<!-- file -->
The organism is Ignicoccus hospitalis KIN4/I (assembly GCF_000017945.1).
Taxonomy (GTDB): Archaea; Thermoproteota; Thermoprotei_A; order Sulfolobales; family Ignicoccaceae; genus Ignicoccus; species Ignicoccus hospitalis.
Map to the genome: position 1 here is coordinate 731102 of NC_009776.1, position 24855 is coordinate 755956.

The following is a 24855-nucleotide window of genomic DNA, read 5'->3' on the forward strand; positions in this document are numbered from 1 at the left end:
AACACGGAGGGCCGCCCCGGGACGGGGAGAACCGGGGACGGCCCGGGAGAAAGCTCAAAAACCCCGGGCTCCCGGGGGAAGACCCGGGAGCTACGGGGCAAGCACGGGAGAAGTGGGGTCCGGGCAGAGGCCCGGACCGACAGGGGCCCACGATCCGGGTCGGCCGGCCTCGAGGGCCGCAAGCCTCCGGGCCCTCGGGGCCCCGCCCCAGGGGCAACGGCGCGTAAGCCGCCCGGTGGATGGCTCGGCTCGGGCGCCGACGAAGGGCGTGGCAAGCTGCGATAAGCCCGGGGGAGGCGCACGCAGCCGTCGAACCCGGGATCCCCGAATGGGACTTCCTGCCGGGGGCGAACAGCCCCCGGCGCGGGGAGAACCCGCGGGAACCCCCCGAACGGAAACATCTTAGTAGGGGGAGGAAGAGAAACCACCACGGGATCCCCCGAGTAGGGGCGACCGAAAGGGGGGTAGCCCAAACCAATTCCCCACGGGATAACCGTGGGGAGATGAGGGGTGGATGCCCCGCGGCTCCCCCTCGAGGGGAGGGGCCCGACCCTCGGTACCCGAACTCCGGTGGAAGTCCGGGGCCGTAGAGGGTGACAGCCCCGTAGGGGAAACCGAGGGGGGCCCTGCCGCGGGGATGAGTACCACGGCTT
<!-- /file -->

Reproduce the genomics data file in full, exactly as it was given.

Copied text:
The organism is Ignicoccus hospitalis KIN4/I (assembly GCF_000017945.1).
Taxonomy (GTDB): Archaea; Thermoproteota; Thermoprotei_A; order Sulfolobales; family Ignicoccaceae; genus Ignicoccus; species Ignicoccus hospitalis.
Map to the genome: position 1 here is coordinate 731102 of NC_009776.1, position 24855 is coordinate 755956.

The following is a 24855-nucleotide window of genomic DNA, read 5'->3' on the forward strand; positions in this document are numbered from 1 at the left end:
AACACGGAGGGCCGCCCCGGGACGGGGAGAACCGGGGACGGCCCGGGAGAAAGCTCAAAAACCCCGGGCTCCCGGGGGAAGACCCGGGAGCTACGGGGCAAGCACGGGAGAAGTGGGGTCCGGGCAGAGGCCCGGACCGACAGGGGCCCACGATCCGGGTCGGCCGGCCTCGAGGGCCGCAAGCCTCCGGGCCCTCGGGGCCCCGCCCCAGGGGCAACGGCGCGTAAGCCGCCCGGTGGATGGCTCGGCTCGGGCGCCGACGAAGGGCGTGGCAAGCTGCGATAAGCCCGGGGGAGGCGCACGCAGCCGTCGAACCCGGGATCCCCGAATGGGACTTCCTGCCGGGGGCGAACAGCCCCCGGCGCGGGGAGAACCCGCGGGAACCCCCCGAACGGAAACATCTTAGTAGGGGGAGGAAGAGAAACCACCACGGGATCCCCCGAGTAGGGGCGACCGAAAGGGGGGTAGCCCAAACCAATTCCCCACGGGATAACCGTGGGGAGATGAGGGGTGGATGCCCCGCGGCTCCCCCTCGAGGGGAGGGGCCCGACCCTCGGTACCCGAACTCCGGTGGAAGTCCGGGGCCGTAGAGGGTGACAGCCCCGTAGGGGAAACCGAGGGGGGCCCTGCCGCGGGGATGAGTACCACGGCTT